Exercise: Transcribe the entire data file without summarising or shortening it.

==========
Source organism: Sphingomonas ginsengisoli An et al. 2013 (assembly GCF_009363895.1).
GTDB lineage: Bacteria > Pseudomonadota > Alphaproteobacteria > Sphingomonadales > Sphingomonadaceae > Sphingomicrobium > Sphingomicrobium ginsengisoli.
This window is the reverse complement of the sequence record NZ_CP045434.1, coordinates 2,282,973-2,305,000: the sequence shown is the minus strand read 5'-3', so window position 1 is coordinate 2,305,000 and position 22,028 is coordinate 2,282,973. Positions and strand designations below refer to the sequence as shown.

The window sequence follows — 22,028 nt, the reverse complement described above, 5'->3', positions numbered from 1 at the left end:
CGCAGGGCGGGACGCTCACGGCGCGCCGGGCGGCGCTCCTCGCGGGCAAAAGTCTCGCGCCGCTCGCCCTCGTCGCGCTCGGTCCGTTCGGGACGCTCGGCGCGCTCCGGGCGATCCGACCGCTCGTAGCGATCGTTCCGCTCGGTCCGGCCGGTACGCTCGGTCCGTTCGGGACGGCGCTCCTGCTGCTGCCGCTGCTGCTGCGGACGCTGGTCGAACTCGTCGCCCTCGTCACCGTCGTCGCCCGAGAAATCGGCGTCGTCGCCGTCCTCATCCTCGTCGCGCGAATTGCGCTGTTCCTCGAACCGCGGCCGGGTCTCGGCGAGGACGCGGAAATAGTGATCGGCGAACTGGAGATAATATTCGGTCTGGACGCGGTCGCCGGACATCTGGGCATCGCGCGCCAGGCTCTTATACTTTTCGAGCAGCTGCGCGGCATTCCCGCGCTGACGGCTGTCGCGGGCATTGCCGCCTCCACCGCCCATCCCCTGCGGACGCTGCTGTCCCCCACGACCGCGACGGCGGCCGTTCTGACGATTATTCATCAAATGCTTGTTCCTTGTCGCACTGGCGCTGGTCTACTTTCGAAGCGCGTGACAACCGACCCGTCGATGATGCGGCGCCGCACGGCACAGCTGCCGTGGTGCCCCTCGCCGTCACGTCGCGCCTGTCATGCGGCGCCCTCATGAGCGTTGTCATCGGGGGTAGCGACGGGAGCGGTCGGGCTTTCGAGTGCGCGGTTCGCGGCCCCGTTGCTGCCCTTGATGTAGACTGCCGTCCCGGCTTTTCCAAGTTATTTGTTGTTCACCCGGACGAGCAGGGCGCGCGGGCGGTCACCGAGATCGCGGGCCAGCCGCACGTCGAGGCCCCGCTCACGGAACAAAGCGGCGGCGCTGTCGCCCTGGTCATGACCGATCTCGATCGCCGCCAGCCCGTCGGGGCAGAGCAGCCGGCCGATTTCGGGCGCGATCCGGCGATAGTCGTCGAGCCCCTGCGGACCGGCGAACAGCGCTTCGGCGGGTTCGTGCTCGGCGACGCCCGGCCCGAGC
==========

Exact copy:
Source organism: Sphingomonas ginsengisoli An et al. 2013 (assembly GCF_009363895.1).
GTDB lineage: Bacteria > Pseudomonadota > Alphaproteobacteria > Sphingomonadales > Sphingomonadaceae > Sphingomicrobium > Sphingomicrobium ginsengisoli.
This window is the reverse complement of the sequence record NZ_CP045434.1, coordinates 2,282,973-2,305,000: the sequence shown is the minus strand read 5'-3', so window position 1 is coordinate 2,305,000 and position 22,028 is coordinate 2,282,973. Positions and strand designations below refer to the sequence as shown.

The window sequence follows — 22,028 nt, the reverse complement described above, 5'->3', positions numbered from 1 at the left end:
CGCAGGGCGGGACGCTCACGGCGCGCCGGGCGGCGCTCCTCGCGGGCAAAAGTCTCGCGCCGCTCGCCCTCGTCGCGCTCGGTCCGTTCGGGACGCTCGGCGCGCTCCGGGCGATCCGACCGCTCGTAGCGATCGTTCCGCTCGGTCCGGCCGGTACGCTCGGTCCGTTCGGGACGGCGCTCCTGCTGCTGCCGCTGCTGCTGCGGACGCTGGTCGAACTCGTCGCCCTCGTCACCGTCGTCGCCCGAGAAATCGGCGTCGTCGCCGTCCTCATCCTCGTCGCGCGAATTGCGCTGTTCCTCGAACCGCGGCCGGGTCTCGGCGAGGACGCGGAAATAGTGATCGGCGAACTGGAGATAATATTCGGTCTGGACGCGGTCGCCGGACATCTGGGCATCGCGCGCCAGGCTCTTATACTTTTCGAGCAGCTGCGCGGCATTCCCGCGCTGACGGCTGTCGCGGGCATTGCCGCCTCCACCGCCCATCCCCTGCGGACGCTGCTGTCCCCCACGACCGCGACGGCGGCCGTTCTGACGATTATTCATCAAATGCTTGTTCCTTGTCGCACTGGCGCTGGTCTACTTTCGAAGCGCGTGACAACCGACCCGTCGATGATGCGGCGCCGCACGGCACAGCTGCCGTGGTGCCCCTCGCCGTCACGTCGCGCCTGTCATGCGGCGCCCTCATGAGCGTTGTCATCGGGGGTAGCGACGGGAGCGGTCGGGCTTTCGAGTGCGCGGTTCGCGGCCCCGTTGCTGCCCTTGATGTAGACTGCCGTCCCGGCTTTTCCAAGTTATTTGTTGTTCACCCGGACGAGCAGGGCGCGCGGGCGGTCACCGAGATCGCGGGCCAGCCGCACGTCGAGGCCCCGCTCACGGAACAAAGCGGCGGCGCTGTCGCCCTGGTCATGACCGATCTCGATCGCCGCCAGCCCGTCGGGGCAGAGCAGCCGGCCGATTTCGGGCGCGATCCGGCGATAGTCGTCGAGCCCCTGCGGACCGGCGAACAGCGCTTCGGCGGGTTCGTGCTCGGCGACGCCCGGCCCGAGC